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The Tuskegee News
Tuskegee, Alabama
July 27, 2000     The Tuskegee News
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July 27, 2000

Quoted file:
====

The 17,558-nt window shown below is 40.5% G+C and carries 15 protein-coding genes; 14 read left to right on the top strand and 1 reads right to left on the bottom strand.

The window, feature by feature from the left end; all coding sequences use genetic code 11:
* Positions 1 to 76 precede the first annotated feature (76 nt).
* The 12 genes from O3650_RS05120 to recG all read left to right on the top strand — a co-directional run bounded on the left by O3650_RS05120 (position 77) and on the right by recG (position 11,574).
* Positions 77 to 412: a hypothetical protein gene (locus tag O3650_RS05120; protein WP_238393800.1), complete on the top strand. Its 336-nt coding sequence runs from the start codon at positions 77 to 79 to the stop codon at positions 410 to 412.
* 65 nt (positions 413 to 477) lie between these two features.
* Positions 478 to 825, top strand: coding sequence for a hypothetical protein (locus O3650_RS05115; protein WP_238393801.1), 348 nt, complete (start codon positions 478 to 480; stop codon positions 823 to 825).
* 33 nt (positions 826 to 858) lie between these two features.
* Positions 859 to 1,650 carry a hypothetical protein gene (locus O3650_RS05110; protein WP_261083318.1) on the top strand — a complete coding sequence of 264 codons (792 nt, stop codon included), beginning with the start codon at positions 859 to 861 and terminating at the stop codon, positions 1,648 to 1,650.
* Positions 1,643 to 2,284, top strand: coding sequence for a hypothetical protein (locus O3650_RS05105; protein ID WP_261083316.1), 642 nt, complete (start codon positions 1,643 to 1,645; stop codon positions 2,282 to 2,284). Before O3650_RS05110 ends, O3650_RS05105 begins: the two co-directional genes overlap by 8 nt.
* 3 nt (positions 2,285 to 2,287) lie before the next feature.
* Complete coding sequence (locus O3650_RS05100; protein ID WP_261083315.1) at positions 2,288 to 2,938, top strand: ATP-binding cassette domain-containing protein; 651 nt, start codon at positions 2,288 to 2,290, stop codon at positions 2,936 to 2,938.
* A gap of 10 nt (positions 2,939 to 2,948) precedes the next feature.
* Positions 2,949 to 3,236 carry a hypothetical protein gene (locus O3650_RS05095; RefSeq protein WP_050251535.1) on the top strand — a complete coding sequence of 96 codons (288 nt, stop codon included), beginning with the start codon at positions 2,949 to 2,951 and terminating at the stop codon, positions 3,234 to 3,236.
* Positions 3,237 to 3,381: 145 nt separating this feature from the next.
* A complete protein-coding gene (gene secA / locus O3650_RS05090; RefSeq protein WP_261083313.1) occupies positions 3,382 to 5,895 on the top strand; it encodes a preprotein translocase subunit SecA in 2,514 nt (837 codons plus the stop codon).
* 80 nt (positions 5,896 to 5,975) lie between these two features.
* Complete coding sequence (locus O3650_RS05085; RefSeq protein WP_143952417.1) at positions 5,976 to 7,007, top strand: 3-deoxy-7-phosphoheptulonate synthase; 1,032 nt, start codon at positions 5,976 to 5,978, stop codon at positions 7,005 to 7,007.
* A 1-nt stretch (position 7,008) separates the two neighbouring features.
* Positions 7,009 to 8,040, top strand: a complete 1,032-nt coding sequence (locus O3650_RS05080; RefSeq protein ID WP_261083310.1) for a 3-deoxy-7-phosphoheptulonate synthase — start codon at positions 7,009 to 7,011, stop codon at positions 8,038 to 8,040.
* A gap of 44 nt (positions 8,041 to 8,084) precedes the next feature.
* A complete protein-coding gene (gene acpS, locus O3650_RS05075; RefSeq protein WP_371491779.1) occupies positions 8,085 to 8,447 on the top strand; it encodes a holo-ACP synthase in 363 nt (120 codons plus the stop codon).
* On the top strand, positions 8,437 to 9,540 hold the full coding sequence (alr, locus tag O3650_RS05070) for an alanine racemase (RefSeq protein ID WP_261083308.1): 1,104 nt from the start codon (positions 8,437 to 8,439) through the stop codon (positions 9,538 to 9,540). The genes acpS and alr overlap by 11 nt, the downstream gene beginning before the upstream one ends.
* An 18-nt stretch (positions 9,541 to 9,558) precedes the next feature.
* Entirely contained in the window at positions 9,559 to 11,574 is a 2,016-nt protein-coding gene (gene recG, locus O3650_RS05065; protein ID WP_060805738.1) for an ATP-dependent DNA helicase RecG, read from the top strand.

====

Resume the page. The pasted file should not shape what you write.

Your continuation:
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Page A-4, The Tuskegee News, July 27, 2000 Ignorance of the law devastattng and costly Editor, The Tuskegee News: Tuskegeans, like most Americans, must learn the law. Once learned, laws and ordinances must be obeyed. Law abiding behavior breeds good images for the children, and the city. Many citizens are too content with confusion and chaos, a situation that makes enemies unnecessary. A bet- ter understanding of the law and what it is doing to the community will, perhaps, encourage more love, trust and respect among the citizenry. The law must be learned because the movers and shak- ers who control the social system that dominates most of our lives made it a point to keep the general public igno- rant of the law. They were so bold as to coin the phase: "ignorance of the law is no excuse." We are governed by a legal system that denies us the privilege to understand ~t. This theory is based on the realization that law could be required study in all Ameri- can school curriculums, K-12. Law could also be required course study in colleges. As is, most adults, degrees or not, are as ignorant of the law and criminal justice procedures as their children. Yet, both are required to behave accord- ing to the "letter of the law." People must eradicate their ignorance of criminal laws. Meanwhile, obey those that are commonly known, such as traffic laws. All licensed drivers know that it is illegal to run red lights. They know that it is illegal to run stop signs. They know that it is illegal to litter. More impor- tantly, they know that death is an equal opportunity offender. Yet, most drivers speed on wet or dry roads, and in some cases, without using seat belts. Many of these violations are committed in the presence of children. Such disrespect for the law breeds disrespect for adults and the law, by children. Conversely, respect and obedience of city s laws and ordinances will likely result in respect from young people whose watching us like "hawks watch chickens;" as well as outsiders who oftentimes gauge their behavior by that of Tuskegeans. A hint to the wise ought to be sufficient. The question, "why can't we all just get along?" is a good one for this community to ponder. Common every:day Tuskegeans obviously do not realize the harm caused by "not getting along" during their willingness to involve the police, district attorney and courts in nearly every little dispute experienced. Too many citizens in the community are engaging in petty, but emotionally- charged disputes. One or both utter profane names, and threats of what they will do to the other. The offended person, even though he is an equal participant inthe disturbance, calls the police on a sitOati0n that could be~ resolvedby either or both parties shutting the mouths and/or leaving the scene. The police arrive, interviews both parties, if present; and other avail- able witnesses, if any. Whoever has the best support group or the best story will most often make a police report. The police are stuck with the requirement to advise him/her to see the magistrate for further actions, if desired. Many complainants go to the magistrate's office and, in too many cases, sign a warrant against the other. A warrant is issued, and the police go searching for the wanted person. The price associated with the above scenario is tremen- dous: other family members, including children are impacted and sometimes drawn into the conflict; work time may be lost for court appearances; fines and court cost most often must be paid; and the most harmful out- come: another Tuskegean is "criminalized." Real situations such as mentioned above, are occurring at an alarming rate, simply because people make con- scious decisions "not to get along with one another." There is something terribly wrong when "not getting along" seems to be an accepted norm. This mentality makes enemies insignificant. We must step beyond the ignorance of the law, which was historically a source of bondage in black communities across this nation. Love, trust, respect and understanding should be more favorable options, over the eventual "criminalization" of an entire community. Leon Frazier Chief of Police City of Tuskegee A worthy pledge I believe every person has worth as an individuaL I believe every person is entitled to dignity and respect, regardless of race or color. I believe every thought or act, of racial prejudice il harmful I believe that that if it is my thought or act, it ia harmful to me as well as to others. Therefore, from this day forward I will strive dally to eliminate racial prejudice from my thoughts and actions. I will discourage racial prejudice by others at every opportunity. I will treat all peopla with dignity and respect. I will strive dally to honor this pledge, knowing that the world will be a better place because of my ~ffort. Take the pledge: Your name Keep this with you Today's data I It's News to Me Take a break on the lighter si Whew! I went to the beach for the annual meet- ing of the Alabama Press Association. I needed and deserved a break. Too much politics, too many elections, too many sports scandals at Auburn University. I feel better already. I think the Auburn sports problems may be settled by estab- lishing a salary cap for players and coach- es who do not coach. Thus, some frivolities for this week. Best Newspaper Headlines of 1999 1. Include Your Children When Baking Cookies 2. Something Went Wrong in Jet Crash, Experts Say 3. Police Begin Campaign to Run Down Jaywalkers 4. Drunks Get Nine Months in Violin Case 5. Iraqi Head Seeks Arms ........ 6, Is There a Ring of Debris - ,.arotmd. Utah#?: ...... ..... 7. Prostitutes Appeal to Pope 8. Panda Mating Fails; Veterinari- an Takes Over 9. British Left Waffles on Falkland Islands 10. Teacher Strikes Idle Kids 11. Clinton Wins Budget; More Lies Ahead 12. Plane Too Close to Ground, Crash Probe Told 13. Miners Refuse to Work After Death 14. Juvenile Court to Try Shooting Defendant 15. Stolen Painting Found by Tree 16. Two Sisters Reunited after 18 Years in Checkout Counter 17. War Dims Hope for Peace 18. If Strike Isn't Settled Quickly, It May Last a While 19. Couple Slain; Police Suspect Homicide 20. Man Struck by Lightning Faces Battery Charge 21. New Study of Obesity Looks for Larger Test Group 22. Astronaut Takes Blame for Gas in Space 23. Kids Make Nutritious Snacks 24. Local High School Dropouts Cut in Half 25. Typhoon Rips through Ceme- tery; Hundreds Dead My yet-to-be-written country songs: Paul Davis I i iii 1. "I Lost My Honey Bunny on a Bad Hare Day" 2. "Ain't No Trash Been in My Trailer Since the Night I Threw You Out" 3. "You Want to Get Hitched, but My Heart Is Filled With Whoa" 4. "Baked My Sweetie a Pie, but He Left With a Tart" 5. "She Chews Tobacco, but She Won't Choose Me" 6. "The Peach I Picked in Georgia Didn't Cling to Me for Long" 7. "Don't Want That Floozy in My Jacuzzi" 8, ~I Found the Recipe for Heart- break in a Cookbook on Your Shelf" 9. "Now That We're Miserable, I Hope You're Happy." And check these classified ads: The following ads appeared in a newspa- per over a period of four days--the .last three hopelessly trying to correct the first day's mistake. MONDAY: For sale: R.D. Jones has one sewing machine for sale. Phone 555-0707 after 7 P.M.. and ask for Mrs. Kelly who lives with him cheap. TUESDAY Notice: We regret having erred In R.D. Jones' ad yesterday. It should have read "One sewing machine for sale cheap. Phone 555-0707 and ask for Mrs. Kelly, who lives with him after 7 P.M." WEDNESDAY Notice: R.D. Jones has informed us that he has received several annoying telephone calls because of the error we made in the classified ad yester- day. The ad stands corrected as follows: "For sale--R.D. Jones has one sewing machine for sale. Cheap. Phone 555-0707 after 7 P.M. and ask for Mrs. Kelly who loves with him." THURSDAY Notice: I, R.D. Jones, have no sewing machine for sale. I smashed it. Don't call 555-0707 as I have had the phone disconnected. I have not been car- rying on with Mrs. Kelly. Until yesterday she was my housekeeper, but she quit! And the Intellectually Challenged Secretary @ TO: My Boss FR: Blondie RE: Changing calendars from Y t I hope that I haven't your instructions !?ecause, to be none of this Y to K problem sense to me. At any rate, I have the conversion. The calendal returned from the printer and to be distributed with the months: Januark, Februark, Mak, I also changed all the days of to: Sundak, Mondak, Tuesdak, dak Thursdak, Fridak, Saturdak. we are now Y to K compliant. (You may contact Paul Davis Tichenor Avenue, Auburn, 36839 at pauldavis@mindspring.com) State Sen. George Clay.D District 28 1201 Lakeshore Drive Tuskegee, AL 36083 (334) 727-4709 (Home) (334) 727-6210 (Local Ot~ce) (334) 727-7868 (State Office) State Rep. Johnny Ford-D District 82 1203 Lakeshore Drive Tuskegee, AL 36083 (334) 727-5753 (Home) (334) 727-4035 (Local Office) (334) 242-7600 (State Office) Gov. Don Siegelman-D Alabama State House 600 Dexter Avenue Montgomery, AL 36130 (334) 242-7100 (334) 242-0937 (fax) Lt. Gov. Steve Windom-R 11 South Union Street Suite 725 Montgomery, AL 36130 (334) 2427900 (334) 242-4661 (fax) U.S. SerL Richard Shelby U.K Rep. Bob Riley R.Ashlaud Third Congressional District 322 Cannon House Office Building Washington, D.C. 2O515 (202) 22,5-3261 (2O2) 225-5827 (fax) Email: bobriley@mail. oLc .... III IIIII I I I III II I I I Ill I Sermng Macon County Since 1865 The Tuskegee News (ISSN: 644480) is published weekly by Tuskegee Newspapers, Inc. 120 Eastside Street, Tuskegee, Alabama, 36083. Phone (334) 727-3020. Second Class Postage paid at Tuskegee, Alabama. POSTMASTER m send address changes to The Tuskegee News, P.O. Drawer, 830060 Tuskegee, Alabama, 36083. This newspaper is print- ed on 100 percent recycled paper to aid in the nation's con- servation efforts. Subscription rate in Macon County, $25 per year, outside of Macon County, $31.50 per year, outside state of Alabama, $35 per year. Paul R. Davis, Publisher Gayle Davis, Vice President and Treasurer Guy Rhodes, Associate Publisher/Editor Paul LaPread, General Manager/Advertising Director Patricia Moon, Office/Classified Ad Manager Jacquelyn Carlisle, News Editor~ II I I One year ag~ The Tuskegee City Council fired ciE ney Milton Dav~. Wlmn the official meeting opened, the went into a 40-minute executive session. When the c returned, it did so without Davis who departed and headO Montgomery home. Supporting dismissal of Davis were, be Lateefah M.hRmmAqu~ mere rs Freddie Washington, ! Colson and Rozell Chappell Jr, Council member Mac Williams opposed the firing and said no reason for firip4 was discussed at the executive session. At the previous i meeting, Davis had been critical of an ordinance passed council to hire a city manager. Davis said the ordinance! base, ill advised and probably wouldn't stand up in Macon County Schools Superintendent Dr. James Patti hag philsophical differences with the school board, ]~E 16 months on the job. The board also hired Dr. Jo[~ new princiapl of Booker T. Washington High School... Five years ago: Tuskegee-born Rosa Parks, the the Civil Rights Movement" for her role in the Boycott when she refused to move to the returned to her native town for a recent visit... Job grams in Tuskegee and Knoxville, Tenn. have been cut eralfunding and will dose... Ten years ago: Two suspects have been arrested more is being investigated in a rash of, local church has been burglarized .... rlut., latsq ~tla~ ~ulf ~de Init Iit